clock menu more-arrow no yes mobile

Filed under:

What “record-breaking heat” actually means

Temperature records are falling around the world, but those records aren’t equally meaningful.

Gabriel Ambrus de Moraes, 29, is photographed by his twin brother Pedro, both of Los Angeles, as he stands next to a digital display of an unofficial heat reading at Furnace Creek Visitor Center during a heat wave in Death Valley National Park in Death Valley, California, on July 16, 2023.
Death Valley, California, holds the record for the hottest temperature recorded on Earth.
Ronda Churchill/AFP via Getty Images
Umair Irfan is a correspondent at Vox writing about climate change, Covid-19, and energy policy. Irfan is also a regular contributor to the radio program Science Friday. Prior to Vox, he was a reporter for ClimateWire at E&E News.

Like an overturned truck that had been carrying vinyl LPs, 2023 is overflowing with broken records.

The Atlantic Ocean’s surface temperature is at a record high for this time of year while Antarctic sea ice is at a record low for the season. Earth just broke records for its hottest day and hottest June, and is poised to experience its hottest July. Countries like China, India, and Spain set new record highs, while Greece and Italy are likely to set their own records this month. The bottom of the scale is rising too: Phoenix, Arizona, set its highest low temperature on record last week.

It’s not just heat, either. Rainfall records fell in California, North Carolina, and Vermont, while Kentucky is on track to set one too. Warm air can hold onto more moisture, leading to more torrential downpours. The National Oceanic and Atmospheric Administration (NOAA) reports that thousands of temperature and precipitation records have already been matched or exceeded so far this year, and more are likely to fall.

The point of a record is to put events into context, and the numbers this year show the planet is assuming a state unlike any humanity has experienced before.

El Niño, the warm phase of the Pacific Ocean’s temperature cycle, is especially strong this year, driving up temperatures around the world. It’s aligning with the warm phases of regional cycles in places like Antarctica and the Atlantic Ocean.

Beneath it all, the global climate is changing as humans burn fossil fuels and spew heat-trapping gases into the atmosphere. The world’s average temperature has increased just over 2 degrees Fahrenheit (1.2 degrees Celsius) since the dawn of the industrial revolution in the 1800s. That’s fueling more frequent and intense heat waves. The World Weather Attribution research team, a group of scientists analyzing humanity’s role in extreme weather, reported on Tuesday that the July heat waves in Southern Europe, as well as the heat across the US and Mexico, would be “virtually impossible” without human-caused climate change and will become more common.

“A heatwave like the recent ones would occur every 2-5 years in a world that is 2°C [3.6° F] warmer than the preindustrial climate,” the scientists wrote.

However, there’s a lot baked into the idea of a “record” that often goes unspoken. Not every record is equally long or robust. Past measurements may not be as reliable as modern ones. People colloquially use “record” in different ways to mean different things. And too often, these nuances are lost, and “hottest day on record” becomes “hottest day ever” or “all-time high.”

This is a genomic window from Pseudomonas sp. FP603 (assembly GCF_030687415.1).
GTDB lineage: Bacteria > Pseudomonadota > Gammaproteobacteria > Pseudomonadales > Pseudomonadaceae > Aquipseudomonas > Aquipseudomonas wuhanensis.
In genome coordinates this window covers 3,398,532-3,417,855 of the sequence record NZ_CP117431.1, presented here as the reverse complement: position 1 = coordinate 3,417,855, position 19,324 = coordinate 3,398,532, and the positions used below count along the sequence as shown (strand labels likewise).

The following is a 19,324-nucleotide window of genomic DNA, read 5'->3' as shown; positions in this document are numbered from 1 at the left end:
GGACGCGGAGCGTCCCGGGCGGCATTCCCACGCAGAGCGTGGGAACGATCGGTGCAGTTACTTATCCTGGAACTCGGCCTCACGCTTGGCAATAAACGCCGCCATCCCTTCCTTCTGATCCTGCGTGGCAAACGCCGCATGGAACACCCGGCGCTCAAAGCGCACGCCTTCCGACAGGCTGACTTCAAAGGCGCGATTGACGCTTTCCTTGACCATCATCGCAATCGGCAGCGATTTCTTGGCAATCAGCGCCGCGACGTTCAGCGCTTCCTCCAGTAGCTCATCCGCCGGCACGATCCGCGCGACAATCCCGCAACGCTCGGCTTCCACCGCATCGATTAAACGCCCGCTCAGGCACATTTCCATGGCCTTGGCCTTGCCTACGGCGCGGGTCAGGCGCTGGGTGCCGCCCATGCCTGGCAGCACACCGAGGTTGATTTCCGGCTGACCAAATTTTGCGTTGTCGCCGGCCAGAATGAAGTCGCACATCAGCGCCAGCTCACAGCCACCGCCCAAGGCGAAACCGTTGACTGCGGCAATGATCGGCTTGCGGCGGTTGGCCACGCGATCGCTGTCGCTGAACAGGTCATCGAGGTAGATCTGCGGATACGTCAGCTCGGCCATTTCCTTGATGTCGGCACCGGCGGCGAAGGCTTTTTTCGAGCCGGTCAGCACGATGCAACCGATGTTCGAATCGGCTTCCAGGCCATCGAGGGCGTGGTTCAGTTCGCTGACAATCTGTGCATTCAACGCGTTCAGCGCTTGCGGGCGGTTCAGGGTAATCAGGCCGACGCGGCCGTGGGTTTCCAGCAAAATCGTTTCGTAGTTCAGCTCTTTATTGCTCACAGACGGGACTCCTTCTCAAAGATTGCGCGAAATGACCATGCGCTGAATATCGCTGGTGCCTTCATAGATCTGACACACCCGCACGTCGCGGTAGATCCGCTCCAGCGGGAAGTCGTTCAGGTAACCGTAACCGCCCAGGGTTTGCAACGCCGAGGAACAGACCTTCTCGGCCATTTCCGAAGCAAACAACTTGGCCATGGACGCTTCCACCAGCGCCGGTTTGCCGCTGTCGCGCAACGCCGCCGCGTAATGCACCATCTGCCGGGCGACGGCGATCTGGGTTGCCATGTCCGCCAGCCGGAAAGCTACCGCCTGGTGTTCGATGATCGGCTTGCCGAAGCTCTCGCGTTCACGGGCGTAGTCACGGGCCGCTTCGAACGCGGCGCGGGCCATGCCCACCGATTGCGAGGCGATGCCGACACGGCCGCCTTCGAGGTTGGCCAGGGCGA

“I cringe when I read that,” said Chip Konrad, director of NOAA’s Southeast Regional Climate Center and a professor at the University of North Carolina at Chapel Hill. There were likely higher temperatures before humans walked the Earth, when the continents were in different places and the atmosphere had a different mix of gases. Reporters (including myself) don’t always clarify that “ever” and “all-time” mean “since record-keeping began.” And those records only go back to when weather monitoring stations were installed in a given part of the world.

“The longer a weather station has been there, the more meaningful the record is,” Konrad said. “We have some that go back to the 1800s, but the vast majority were put in around World War II, the middle of the 20th century.” In addition, individual weather monitoring stations can be biased by other human activity like urban sprawl. So not every broken record carries the same weight.

“That being said, it’s still meaningful how impressively warm it’s been this summer,” Konrad said. Just because records only go back so far doesn’t mean scientists can’t figure out what conditions were like before then, and despite the normal chaos of weather, far more heat records are falling than cold records year after year. Their trajectory points toward a world that will continue to heat up.

Strengthening the context of current climate records, then, could clarify what’s in store for the future — and one of the most important ways to do this is to extend our view of the past.

How to put new weather records into context

There are several things to keep in mind when thinking about temperature and rainfall records after a new one is set. As mentioned, it’s worth noting how the record was obtained and how far back observations extend. But it’s also important to understand the conditions leading up to a record and the limitations of measurements.

For example, the hottest temperature ever recorded on Earth is 134°F on July 10, 1913, in Death Valley, California. However, weather historian Christopher Burt has argued that this measurement was likely an error. Temperatures from surrounding areas were nowhere near as hot at the time, and the record was several standard deviations higher than average high temperatures recorded in the area before or since. If that’s the case, the world’s actual hottest temperature on record might have occurred this year.

To increase the integrity of new heat records, scientists can take multiple measurements over a wider area, though truly nailing down a new record often requires an investigation that can take weeks or months. NOAA, for instance, will conduct a site analysis around weather instruments to make sure the equipment was working correctly and that nothing nearby, like a highway or a factory, was altering the record-breaking measurement. “We have to make sure there’s no bias there,” Konrad said. “There are very detailed investigations to make sure that that record isn’t spurious.” Such records, validated with hindsight and multiple measurements, are more significant than individual preliminary records.